Author Archives: acaciapublications

John and Mary meet …

 

2 romance

A romantic display at the 2018 Keukenhof, the Netherlands

A poem for Valentine’s Day:

 

John and Mary meet

John and Mary meet.
John and Mary greet.

The Film and Reels.
The Cog and Wheels.

John falls first.
Therefore, he kneels.

Mary thinks she knows
what John feels.

So, Mary falls as well,
as far as John can tell.

The sorcerer, a spell.
The Bell and Peals.

John and Mary greet.
John and Mary eat,

more sour than sweet.
Their eyes no longer meet.

Year of the Golden Pig

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Shop Window in Siena, Italy

Wishing you a happy, healthy and prosperous Year of the Golden Pig, with a haiku sequence.

I wrote this after a visit to Little Gidding in August 2001, while on a writing week with the poet Lawrence Sail. Little Gidding is, of course, well-known as the fourth and final of T S Eliot’s Four Quartets. He wrote it after his own visit to Little Gidding.

My haiku sequence was published in Presence #18, in September 2002. The illustration below of the wild boar is by Ian Turner. It’s a photograph of Wild Boar Clearing Sculpture by Sally Matthews, 1987. It was made of mud, cement and brash and situated in Grizedale Forest, Cumbria, UK. Grise dal is Norwegian for Valley of the boars.

 

Little Gidding

following her
across the field
a white butterfly

almost hidden by grass
three wooden crosses

the church bell
covered
in pigeon droppings

pink geranium petals
a droning plane

on the terrace
calling us old, advanced –
the toothless guide

finding the pigsties –
number one boarded up

as we leave
sunlight
on the font

 

Golden Boar

A Golden Shovel poem about Brexit…

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The Campo, Siena, Italy.

The Golden Shovel form was invented by Terrance Hayes. His poem Golden Shovel is a tribute to the poem We Real Cool by another US poet Gwendolyn Brooks. It is a poem about a group of young black men playing pool in the Golden Shovel. Terrance Hayes’ poem stays close to the subject of the original poem. You can find it on the Poetry Foundation site.

A Golden Shovel poem takes a line from another poem and places the words at the end of the lines of the new poem. So, Terrance Hayes’ poem starts:

When I am so small Da’s sock covers my arm, we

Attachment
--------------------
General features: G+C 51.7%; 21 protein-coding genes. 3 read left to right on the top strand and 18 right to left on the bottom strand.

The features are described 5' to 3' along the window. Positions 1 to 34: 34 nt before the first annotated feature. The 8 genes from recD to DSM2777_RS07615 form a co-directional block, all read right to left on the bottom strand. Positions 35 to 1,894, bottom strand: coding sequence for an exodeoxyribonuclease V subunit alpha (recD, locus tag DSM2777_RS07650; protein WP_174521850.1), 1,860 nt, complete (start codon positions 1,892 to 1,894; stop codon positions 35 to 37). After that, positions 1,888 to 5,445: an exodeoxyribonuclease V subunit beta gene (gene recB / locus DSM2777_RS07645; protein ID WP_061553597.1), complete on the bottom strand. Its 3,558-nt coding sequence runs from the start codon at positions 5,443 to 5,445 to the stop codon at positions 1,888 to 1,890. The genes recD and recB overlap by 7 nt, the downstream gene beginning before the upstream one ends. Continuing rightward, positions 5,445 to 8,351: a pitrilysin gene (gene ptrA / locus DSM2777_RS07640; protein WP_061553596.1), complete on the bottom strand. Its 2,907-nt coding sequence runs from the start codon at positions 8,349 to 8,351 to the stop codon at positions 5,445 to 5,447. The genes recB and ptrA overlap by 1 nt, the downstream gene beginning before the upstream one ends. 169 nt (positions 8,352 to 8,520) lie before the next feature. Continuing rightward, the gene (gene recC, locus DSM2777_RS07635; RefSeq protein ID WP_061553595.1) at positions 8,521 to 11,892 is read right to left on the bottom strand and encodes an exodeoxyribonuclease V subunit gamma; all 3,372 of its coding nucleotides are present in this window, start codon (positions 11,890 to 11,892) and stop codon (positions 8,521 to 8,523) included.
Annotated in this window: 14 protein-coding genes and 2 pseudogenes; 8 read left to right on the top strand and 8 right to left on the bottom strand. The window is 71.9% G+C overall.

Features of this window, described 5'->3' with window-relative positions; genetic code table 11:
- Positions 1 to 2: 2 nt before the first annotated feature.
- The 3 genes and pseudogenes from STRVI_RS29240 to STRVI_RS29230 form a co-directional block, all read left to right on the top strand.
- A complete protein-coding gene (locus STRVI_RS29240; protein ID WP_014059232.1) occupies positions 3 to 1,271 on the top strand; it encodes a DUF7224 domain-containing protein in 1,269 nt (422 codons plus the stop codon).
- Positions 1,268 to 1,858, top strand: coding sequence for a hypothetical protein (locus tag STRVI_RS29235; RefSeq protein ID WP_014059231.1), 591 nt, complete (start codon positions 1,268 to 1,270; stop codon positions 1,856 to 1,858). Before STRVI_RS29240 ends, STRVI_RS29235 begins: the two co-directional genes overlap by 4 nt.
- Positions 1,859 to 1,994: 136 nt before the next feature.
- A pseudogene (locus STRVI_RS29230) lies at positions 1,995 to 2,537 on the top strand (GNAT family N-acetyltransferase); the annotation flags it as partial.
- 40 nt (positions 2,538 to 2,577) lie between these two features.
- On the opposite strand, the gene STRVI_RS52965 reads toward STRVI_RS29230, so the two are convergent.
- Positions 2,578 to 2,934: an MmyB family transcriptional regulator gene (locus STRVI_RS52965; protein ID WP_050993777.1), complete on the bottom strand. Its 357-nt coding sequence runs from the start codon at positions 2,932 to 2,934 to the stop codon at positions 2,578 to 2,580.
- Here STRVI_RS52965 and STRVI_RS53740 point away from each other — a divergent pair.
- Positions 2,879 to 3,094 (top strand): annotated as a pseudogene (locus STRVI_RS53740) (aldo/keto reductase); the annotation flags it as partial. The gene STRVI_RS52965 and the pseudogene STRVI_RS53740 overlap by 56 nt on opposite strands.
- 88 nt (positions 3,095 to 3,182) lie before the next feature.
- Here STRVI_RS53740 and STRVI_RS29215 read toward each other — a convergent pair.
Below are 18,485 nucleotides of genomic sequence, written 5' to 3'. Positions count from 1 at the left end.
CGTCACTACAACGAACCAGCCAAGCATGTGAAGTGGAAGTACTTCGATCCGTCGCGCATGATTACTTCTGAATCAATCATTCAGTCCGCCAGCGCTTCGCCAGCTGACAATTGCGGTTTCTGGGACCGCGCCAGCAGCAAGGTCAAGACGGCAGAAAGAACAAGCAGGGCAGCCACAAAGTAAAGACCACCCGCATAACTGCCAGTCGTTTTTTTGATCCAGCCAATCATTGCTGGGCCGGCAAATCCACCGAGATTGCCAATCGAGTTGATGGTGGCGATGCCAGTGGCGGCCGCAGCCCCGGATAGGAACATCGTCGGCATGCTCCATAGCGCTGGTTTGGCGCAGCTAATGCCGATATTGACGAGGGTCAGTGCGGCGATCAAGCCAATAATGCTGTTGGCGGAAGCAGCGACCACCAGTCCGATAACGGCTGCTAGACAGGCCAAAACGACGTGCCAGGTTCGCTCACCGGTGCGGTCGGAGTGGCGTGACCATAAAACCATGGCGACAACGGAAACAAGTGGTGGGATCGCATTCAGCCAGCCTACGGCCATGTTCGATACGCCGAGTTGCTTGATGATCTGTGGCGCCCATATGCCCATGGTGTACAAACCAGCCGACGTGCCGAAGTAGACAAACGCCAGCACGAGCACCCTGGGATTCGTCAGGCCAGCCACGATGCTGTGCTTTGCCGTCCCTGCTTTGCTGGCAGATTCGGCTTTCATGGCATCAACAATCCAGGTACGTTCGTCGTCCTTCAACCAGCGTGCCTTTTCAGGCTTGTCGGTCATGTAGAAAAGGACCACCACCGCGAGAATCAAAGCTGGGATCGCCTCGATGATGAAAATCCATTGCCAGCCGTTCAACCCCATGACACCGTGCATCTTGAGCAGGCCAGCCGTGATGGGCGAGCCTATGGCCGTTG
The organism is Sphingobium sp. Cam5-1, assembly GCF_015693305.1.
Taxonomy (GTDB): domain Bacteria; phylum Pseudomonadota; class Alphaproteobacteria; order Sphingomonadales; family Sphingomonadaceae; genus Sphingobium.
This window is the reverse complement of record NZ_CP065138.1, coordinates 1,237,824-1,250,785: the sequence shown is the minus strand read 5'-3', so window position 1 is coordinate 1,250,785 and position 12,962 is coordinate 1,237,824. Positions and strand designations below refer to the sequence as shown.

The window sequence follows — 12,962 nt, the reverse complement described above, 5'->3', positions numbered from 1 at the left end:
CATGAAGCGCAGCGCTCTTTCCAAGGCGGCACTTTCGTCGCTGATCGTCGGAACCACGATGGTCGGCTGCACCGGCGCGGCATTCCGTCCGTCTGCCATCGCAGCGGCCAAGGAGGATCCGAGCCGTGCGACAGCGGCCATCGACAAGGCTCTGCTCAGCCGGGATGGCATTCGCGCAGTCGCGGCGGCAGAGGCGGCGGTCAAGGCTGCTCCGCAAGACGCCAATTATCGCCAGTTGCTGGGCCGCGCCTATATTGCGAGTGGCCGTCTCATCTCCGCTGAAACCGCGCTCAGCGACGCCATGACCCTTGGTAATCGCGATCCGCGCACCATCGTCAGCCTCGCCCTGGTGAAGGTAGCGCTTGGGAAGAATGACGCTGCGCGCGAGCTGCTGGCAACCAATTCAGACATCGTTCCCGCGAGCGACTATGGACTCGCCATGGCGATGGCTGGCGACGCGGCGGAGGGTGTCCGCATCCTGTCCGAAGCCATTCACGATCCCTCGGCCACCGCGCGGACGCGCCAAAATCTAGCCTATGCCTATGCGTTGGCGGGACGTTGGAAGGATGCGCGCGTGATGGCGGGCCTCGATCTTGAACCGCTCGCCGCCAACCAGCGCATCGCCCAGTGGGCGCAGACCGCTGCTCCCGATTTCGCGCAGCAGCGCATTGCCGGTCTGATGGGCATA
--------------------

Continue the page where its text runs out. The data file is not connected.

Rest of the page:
cruise at twilight until we find the place the real

men lean, bloodshot and translucent with cool.
The UK is inching closer and closer to the 29 March deadline for leaving Europe. I’ve had chronic “Brexit Anxiety Disorder” for over two years now, so was glad to escape for three weeks to Lanzarote – warmth, sun, walks by the sea, good books, company of family and friends.

Here is my first attempt at a Golden Shovel poem. It is inspired by a line from Nine Allegories of Power, by John Siddique: The accumulation of seconds in which empires are born, gather their height and become broken statues and friezes in museums far away.

In Blighty

So much here in Blighty has been lost, replaced or deleted: in the
grey city centre European Christmas markets confront an accumulation
of dirty duvets in doorways of offices and hotels. I hear the faint ticking of
clocks, hold memories of closed libraries, swimming pools. No seconds
are offered in foodbanks. Minutes after my friend put tinned rice in
a cardboard box in Sainsbury’s, she tripped on the cracked pavement which
has an outline in white paint. The people, many of them, dream of empires
returning. The past was always another country and pipe dreams are
made of clay. One man’s dream is another woman’s nightmare. I was born
in a land below the sea, the North Sea, a country where politicians gather
around tables, walk the corridors in The Hague to arrive, eventually, at their
destination: consensus, compromise, through polderen. I cry at the height
of hypocrisy when Britannia rules the waves, Jerusalem, and
other iconic symbols are stolen by those moneyed men who have now become
European citizens simply through buying in. The UK, my home for 45 years, is broken
but the chimneys of empty factories will outlive the stately statues
of proud admirals on horseback. They are already covered in pigeon shit and
some wear a fluorescent yellow jacket. High up in the Gallery are Victorian friezes
and dusty glass cases display the relics of civilisation, while upstairs in
the Elgin Room a silent queue shuffles, some people are crying. These museums,
(yes, every town or city has its Museum of Lost Marbles), have at the far
end the emergency exit, a green man running, running, running away.

The Boy Who Found Fear

 

janie

Jane McKie’s collections of poetry are Morocco Rococo (Cinnamon Press, 2007), When the Sun Turns Green (Polygon, 2009), and Kitsune (Cinnamon Press, 2015). In 2011 she won the Edwin Morgan poetry prize and published a pamphlet, Garden of Bedsteads, with Mariscat Press, a PBS Choice. Her most recent pamphlet is From the Wonder Book of Would You Believe It? (Mariscat Press, 2016). She is a Lecturer in Creative Writing at the University of Edinburgh and an Advisor to the Edwin Morgan Trust.

Jane’s poems have been described as “magnificently precise” and “spare and visceral, strange and accessible”. Jane is another poet from the 2012-13 Writing School and it’s a great pleasure to introduce her with three poems from Kitsune. The poem Leper Window was awarded first prize in the 2011 Edwin Morgan International Poetry Competition.

 
The Boy Who Found Fear

Boy made of sand
carries a black swan underarm
to jimmy windows, lift
all those little rubies
that wink in the small hours like digital clocks.
And as he crosses thresholds, lintels,
the grains of him unpick steadily
through the night,
ticking minutes, seconds
till he’s caught.

The man and his wife
get home. There he is –
black feathers on the floor,
pile of sand so powder-white
it makes them recall their Gold
Coast honeymoon and weep.
The thieving boy! They sweep him up
into a pan, chuck him out.
He can’t speak to tell them: Stop,
I’m sorry. A real boy at last.

 

Leper Window, St Mary the Virgin

The contagion of lepers
has lifted.

The low glass, where they crouched
even lower,

remains, but their breath,
their rash, their lack,

has passed into the lace
of shadows in the yard.

Where God looked
but did not touch,

the lip of sandstone
is purled with fissures.

 

Viking Horse-bone Ice Skates

The horse won’t know how its metatarsal
can be whittled by friction with the lake,
how the act of skating is part halting